Today I want to answer a question. A question that I have persistently addressed for more than 10 years now, as a daily Linux user. I guess I first discovered Linux because of performance issues. On netbooks, of all devices. It was back in 2007 or so. I had just arrived in Japan, and the netbooks were all the craze at the time. This was before Smartphones were even a thing - it would take another couple of years for them to surface in the mainstream.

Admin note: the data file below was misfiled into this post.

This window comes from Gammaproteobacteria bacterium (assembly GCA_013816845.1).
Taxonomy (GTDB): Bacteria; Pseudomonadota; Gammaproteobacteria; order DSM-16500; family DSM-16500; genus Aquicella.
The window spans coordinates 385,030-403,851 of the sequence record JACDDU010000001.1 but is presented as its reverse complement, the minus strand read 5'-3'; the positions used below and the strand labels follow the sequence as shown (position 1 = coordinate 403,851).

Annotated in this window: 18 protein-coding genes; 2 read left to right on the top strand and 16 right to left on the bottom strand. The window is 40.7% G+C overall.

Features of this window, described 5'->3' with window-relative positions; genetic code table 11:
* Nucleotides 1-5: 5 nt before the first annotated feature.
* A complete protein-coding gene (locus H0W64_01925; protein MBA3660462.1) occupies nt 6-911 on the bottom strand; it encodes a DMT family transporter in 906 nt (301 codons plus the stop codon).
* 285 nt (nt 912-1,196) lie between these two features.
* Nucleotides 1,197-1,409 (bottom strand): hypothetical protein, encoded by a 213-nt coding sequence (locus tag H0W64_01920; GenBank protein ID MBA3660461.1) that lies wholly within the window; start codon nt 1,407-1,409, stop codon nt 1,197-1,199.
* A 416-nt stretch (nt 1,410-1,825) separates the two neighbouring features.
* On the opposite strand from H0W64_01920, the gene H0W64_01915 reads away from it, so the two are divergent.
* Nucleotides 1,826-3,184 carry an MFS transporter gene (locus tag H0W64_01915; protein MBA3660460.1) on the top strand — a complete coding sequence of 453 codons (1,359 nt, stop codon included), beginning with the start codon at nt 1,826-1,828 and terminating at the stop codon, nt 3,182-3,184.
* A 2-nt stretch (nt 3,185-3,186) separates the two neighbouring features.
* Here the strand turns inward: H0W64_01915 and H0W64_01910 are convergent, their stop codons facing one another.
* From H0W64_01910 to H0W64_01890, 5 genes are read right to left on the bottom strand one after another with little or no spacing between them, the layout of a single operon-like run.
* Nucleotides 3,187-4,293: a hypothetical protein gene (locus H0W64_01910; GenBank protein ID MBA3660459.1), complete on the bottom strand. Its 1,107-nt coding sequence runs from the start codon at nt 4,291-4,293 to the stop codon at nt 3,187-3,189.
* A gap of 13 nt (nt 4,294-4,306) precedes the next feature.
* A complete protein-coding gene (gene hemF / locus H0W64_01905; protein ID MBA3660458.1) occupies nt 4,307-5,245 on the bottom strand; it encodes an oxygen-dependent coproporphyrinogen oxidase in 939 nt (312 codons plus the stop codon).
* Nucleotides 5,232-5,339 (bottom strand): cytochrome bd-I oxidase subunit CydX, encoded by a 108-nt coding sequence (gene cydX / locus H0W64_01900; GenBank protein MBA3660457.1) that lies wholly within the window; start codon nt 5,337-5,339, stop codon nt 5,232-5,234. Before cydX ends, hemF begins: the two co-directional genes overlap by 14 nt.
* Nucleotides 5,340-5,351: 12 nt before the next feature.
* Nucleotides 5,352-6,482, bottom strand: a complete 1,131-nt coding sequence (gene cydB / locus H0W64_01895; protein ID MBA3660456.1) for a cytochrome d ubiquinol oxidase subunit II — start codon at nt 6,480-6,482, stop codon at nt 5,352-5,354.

My netbook was made by ASUS, if I remember correctly. A very decent machine, all things considered: it had a very low resolution screen (1024x768), a small by very comfortable keyboard, and a very small form factor. You could carry it in one hand. It was light as a feather, and practical to put into any small bag. The only problem is that it ran on Windows XP. And it was slow as hell. The hardware did not help: the Atom was certainly not the fastest CPU in the Wild West, and it only had 1GB of RAM to operate. Under such constraints, Windows XP was constantly starving for resources and it was completely unusable. While I had been aware of Linux for a long time, this was the first time I would actually install it on one of my devices. It was a matter of necessity, after all. If I wanted to keep using this netbook, I would have to find something more efficient to run on it. There was a netbook-friendly build of Ubuntu at the time. I guess I managed to install it without a hitch. And lo and behold, what used to be a very slow machine under Windows XP turned into something a lot more usable under Ubuntu. This was my first realization that a change of OS can bring significant improvement to very same hardware under the hood.